A call to action for a better normal
The profession must learn from the pandemic that it needs to recognize, celebrate and engage women in law who are parents.
The COVID-19 pandemic is, in many respects, a cataclysmic disruptor. But what if it were a portal to a legal practice without glass ceilings, steel doors, maternal walls and partnership expectations designed for white males with stay-at-home spouses?
Statistics show that women continue to leave this profession, even after joining partnerships, leading firms, and other achievements. Why? Because as mother-lawyers, we do not “fit” the model on which the profession is founded. The American Bar Association, in Walking out the Door, noted the same problems in U.S. BigLaw last year. Only 20 per cent of equity partners are women, versus 50 per cent of lawyers at entry level, and arranging childcare remains women’s work (54 per cent of women versus 1 percent of men said this was their full responsibility).
Stats are one thing. Each of us has a story.
Sharon: I’ve spent 15 years as an interloper in private practice areas dominated by older, mostly white men. I’m the primary caregiver to young children; one needs constant supervision for medical reasons. Pre-pandemic, I practised kitchen table law pre-dawn, at the office during childcare hours. Though exhausting, it was rewarding and productive. It was also largely manageable. Currently, my sense of failure – as mom, partner, advocate – eclipses all but exhaustion. As the pandemic evokes staged collective grieving, the obligations mount while resources shrink (or disappear). Success amid these stressors is, as Justice Jasmine Akbarali once wrote, not quitting law.
Orlagh: As a litigator in public practice, I had three kids in as many years. My career was fulfilling until my third child had severe health problems. The necessary childcare for my career and a child with special needs was unaffordable. The Phoenix pay debacle did not help. I could no longer volunteer overtime hours out of a devotion to public service. Thus, I was reborn as an advocate in private practice until, in a matter of weeks, the pandemic showed up as if to ‘push’ me to walk out the door, again.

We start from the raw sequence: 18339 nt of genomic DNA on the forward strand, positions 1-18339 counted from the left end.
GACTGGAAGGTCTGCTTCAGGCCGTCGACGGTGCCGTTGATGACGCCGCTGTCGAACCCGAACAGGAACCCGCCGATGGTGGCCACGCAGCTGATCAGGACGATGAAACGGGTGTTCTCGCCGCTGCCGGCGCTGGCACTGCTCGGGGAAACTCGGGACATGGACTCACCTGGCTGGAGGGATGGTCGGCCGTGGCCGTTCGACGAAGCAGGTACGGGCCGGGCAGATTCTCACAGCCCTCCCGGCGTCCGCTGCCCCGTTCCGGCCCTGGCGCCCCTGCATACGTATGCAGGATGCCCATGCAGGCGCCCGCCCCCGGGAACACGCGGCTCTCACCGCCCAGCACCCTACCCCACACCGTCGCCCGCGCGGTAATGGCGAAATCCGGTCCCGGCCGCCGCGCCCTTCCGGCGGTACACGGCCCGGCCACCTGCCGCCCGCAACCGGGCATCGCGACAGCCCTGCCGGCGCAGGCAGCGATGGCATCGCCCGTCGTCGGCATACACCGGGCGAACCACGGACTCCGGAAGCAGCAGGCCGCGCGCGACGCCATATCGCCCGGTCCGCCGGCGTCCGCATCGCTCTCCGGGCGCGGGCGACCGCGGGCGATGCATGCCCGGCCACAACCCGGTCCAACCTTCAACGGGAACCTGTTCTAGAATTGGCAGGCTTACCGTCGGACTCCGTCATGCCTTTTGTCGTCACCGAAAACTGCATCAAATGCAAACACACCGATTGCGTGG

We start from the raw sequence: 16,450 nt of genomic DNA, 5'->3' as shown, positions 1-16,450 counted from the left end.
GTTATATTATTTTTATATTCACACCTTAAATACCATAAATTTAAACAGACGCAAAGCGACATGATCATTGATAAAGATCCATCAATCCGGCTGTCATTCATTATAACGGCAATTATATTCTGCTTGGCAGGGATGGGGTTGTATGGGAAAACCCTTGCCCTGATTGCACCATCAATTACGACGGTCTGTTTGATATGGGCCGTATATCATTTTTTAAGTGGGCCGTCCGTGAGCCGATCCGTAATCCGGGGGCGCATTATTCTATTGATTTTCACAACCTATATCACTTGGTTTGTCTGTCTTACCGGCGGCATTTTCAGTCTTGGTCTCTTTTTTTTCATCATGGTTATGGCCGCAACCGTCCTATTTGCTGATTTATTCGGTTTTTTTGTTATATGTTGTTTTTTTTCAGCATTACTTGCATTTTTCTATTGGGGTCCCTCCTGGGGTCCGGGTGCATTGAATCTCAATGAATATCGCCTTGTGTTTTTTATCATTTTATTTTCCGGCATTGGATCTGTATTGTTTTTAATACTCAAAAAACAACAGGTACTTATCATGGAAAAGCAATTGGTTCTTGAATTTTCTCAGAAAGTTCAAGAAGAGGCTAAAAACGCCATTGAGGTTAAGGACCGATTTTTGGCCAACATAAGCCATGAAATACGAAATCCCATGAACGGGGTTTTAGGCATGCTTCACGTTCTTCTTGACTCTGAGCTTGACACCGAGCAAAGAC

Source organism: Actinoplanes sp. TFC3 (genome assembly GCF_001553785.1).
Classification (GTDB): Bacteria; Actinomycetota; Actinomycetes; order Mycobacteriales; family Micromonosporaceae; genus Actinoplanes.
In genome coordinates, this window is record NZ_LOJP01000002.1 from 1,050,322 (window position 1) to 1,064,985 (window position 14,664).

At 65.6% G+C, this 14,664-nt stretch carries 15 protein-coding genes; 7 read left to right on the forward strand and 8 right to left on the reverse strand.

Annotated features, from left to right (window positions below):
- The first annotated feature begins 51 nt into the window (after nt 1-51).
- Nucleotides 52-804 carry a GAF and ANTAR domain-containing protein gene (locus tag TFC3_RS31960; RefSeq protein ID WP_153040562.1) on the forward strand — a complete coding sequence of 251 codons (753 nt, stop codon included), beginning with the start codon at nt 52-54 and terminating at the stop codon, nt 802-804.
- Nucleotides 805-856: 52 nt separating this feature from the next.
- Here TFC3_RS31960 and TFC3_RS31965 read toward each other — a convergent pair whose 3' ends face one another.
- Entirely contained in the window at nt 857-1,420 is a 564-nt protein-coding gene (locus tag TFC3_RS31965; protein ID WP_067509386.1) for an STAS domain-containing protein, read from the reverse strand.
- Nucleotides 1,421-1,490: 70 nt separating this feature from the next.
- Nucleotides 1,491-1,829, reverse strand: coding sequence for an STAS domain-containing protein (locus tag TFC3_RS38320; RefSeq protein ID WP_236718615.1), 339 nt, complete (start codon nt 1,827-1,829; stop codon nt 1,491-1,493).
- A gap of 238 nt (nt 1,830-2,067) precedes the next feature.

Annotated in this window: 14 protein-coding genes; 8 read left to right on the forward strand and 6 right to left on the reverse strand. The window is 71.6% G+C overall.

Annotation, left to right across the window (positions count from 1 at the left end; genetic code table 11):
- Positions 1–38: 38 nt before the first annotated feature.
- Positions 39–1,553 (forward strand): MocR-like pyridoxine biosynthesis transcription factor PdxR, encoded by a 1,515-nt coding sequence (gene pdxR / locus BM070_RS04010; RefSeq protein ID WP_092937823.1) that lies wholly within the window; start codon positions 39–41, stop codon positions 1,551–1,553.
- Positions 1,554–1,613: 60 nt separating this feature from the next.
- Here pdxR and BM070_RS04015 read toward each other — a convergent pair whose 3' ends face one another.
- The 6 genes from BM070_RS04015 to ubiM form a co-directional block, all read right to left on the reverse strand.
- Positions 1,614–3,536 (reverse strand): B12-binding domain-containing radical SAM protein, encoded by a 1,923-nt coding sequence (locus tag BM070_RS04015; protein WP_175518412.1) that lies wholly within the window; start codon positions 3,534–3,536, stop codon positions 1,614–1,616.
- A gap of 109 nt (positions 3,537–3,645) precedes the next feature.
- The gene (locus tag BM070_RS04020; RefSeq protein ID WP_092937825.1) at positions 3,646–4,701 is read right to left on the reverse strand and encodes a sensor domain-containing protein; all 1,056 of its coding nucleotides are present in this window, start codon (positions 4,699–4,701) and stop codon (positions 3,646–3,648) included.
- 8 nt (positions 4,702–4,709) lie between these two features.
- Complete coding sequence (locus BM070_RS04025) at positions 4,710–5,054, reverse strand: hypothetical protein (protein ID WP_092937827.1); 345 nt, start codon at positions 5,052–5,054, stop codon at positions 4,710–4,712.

Amid the pandemic, we shared a reckoning: we felt invisible despite our valuable skills and experience as litigators and mothers.
But this issue pre-existed COVID-19, its persistence insidious and normalizing. The 1993 CBA Touchstones report identified bias in the legal profession against women, primarily those who chose a family. The problems identified in Touchstones remain today: subjective partnership criteria; gendered work allocation, pay inequities, discriminatory billable hours, cultures “shaped by and for male lawyers.” Existing measures – recommending do-it-yourself fixes, urging our “drive and ambition” to compete, making the gender “business case” – only reinforce the status quo.
COVID-19 has shone a light on this “fit the mold or leave” dilemma. Now, we cannot ignore our children when they are physically in our offices and hearings. Nor should we. The moral imperative and return on investment alone demonstrate the urgency of retaining mother-lawyers in a truly inclusive practice.
Perhaps now, as our male counterparts struggle alongside us (yet in relative isolation) in the parenting, homeschooling and working from home trenches, we can collectively, as a profession, recognize this opportunity as a call to action
Just as COVID-19 is forcing the courts to get with the times, our profession needs to recognize, celebrate and engage women,parents and frankly all members with caregiving responsibilities. We have an opportunity to catalyze the crisis and ignite real change. Policies and continuing education are not enough. For starters, what’s stopping regulators from mandating reporting on gender equity (such as pay gaps and time to advance to partnership) and firms from adopting transparent compensation models? Why should the legal profession be immune from substantive equality measures and pay equity requirements by which our clients abide? Let’s lead by example, embrace frank dialogue and embark on a collective mission to design a new and better normal.